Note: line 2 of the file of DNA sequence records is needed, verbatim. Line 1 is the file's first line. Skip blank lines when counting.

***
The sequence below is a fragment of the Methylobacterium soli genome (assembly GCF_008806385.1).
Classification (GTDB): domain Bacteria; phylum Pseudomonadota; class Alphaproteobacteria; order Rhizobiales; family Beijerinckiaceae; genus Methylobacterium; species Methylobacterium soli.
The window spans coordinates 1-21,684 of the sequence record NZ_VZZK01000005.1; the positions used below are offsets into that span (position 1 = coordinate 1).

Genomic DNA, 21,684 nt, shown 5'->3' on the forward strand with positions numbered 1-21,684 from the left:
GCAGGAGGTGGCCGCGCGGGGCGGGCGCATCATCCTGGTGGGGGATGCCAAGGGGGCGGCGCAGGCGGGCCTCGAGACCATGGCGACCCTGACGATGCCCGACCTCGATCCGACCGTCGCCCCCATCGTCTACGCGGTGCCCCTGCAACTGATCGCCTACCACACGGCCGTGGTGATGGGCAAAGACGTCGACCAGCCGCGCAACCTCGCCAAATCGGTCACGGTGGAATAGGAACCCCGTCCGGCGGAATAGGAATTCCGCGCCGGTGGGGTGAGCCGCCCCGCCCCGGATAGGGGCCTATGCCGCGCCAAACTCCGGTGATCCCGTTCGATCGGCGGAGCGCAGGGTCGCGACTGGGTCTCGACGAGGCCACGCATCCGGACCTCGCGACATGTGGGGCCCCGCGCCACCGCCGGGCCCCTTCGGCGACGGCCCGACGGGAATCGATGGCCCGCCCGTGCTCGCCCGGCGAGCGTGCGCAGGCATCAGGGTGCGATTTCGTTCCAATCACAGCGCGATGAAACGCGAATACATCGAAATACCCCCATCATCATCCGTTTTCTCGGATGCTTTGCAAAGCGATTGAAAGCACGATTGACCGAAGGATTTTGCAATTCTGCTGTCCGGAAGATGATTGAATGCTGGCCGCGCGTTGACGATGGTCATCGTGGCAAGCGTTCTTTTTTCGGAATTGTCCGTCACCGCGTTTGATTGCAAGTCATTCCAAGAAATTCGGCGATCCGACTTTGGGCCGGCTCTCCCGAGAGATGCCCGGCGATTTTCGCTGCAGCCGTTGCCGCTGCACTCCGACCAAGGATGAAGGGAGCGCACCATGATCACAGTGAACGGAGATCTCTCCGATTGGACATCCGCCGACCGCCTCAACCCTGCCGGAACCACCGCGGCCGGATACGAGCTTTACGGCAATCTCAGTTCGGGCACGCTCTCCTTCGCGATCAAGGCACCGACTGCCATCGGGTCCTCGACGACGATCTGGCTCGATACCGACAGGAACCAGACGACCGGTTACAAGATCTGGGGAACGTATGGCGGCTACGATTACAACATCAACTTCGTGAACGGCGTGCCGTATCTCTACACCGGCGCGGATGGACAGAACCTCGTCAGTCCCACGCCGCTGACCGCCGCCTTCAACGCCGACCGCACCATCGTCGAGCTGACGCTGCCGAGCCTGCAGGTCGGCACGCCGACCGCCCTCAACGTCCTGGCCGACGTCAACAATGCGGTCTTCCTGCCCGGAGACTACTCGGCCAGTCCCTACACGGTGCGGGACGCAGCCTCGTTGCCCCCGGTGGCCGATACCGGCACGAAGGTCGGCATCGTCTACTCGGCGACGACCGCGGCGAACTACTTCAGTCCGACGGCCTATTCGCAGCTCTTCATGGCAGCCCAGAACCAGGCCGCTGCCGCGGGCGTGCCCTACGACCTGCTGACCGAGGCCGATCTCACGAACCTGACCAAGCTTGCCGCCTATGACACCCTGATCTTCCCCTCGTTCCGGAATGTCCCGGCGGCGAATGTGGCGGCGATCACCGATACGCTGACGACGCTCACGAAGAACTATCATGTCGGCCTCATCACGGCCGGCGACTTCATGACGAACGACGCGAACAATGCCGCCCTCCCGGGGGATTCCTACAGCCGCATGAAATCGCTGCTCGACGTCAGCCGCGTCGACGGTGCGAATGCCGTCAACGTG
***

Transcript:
Classification (GTDB): domain Bacteria; phylum Pseudomonadota; class Alphaproteobacteria; order Rhizobiales; family Beijerinckiaceae; genus Methylobacterium; species Methylobacterium soli.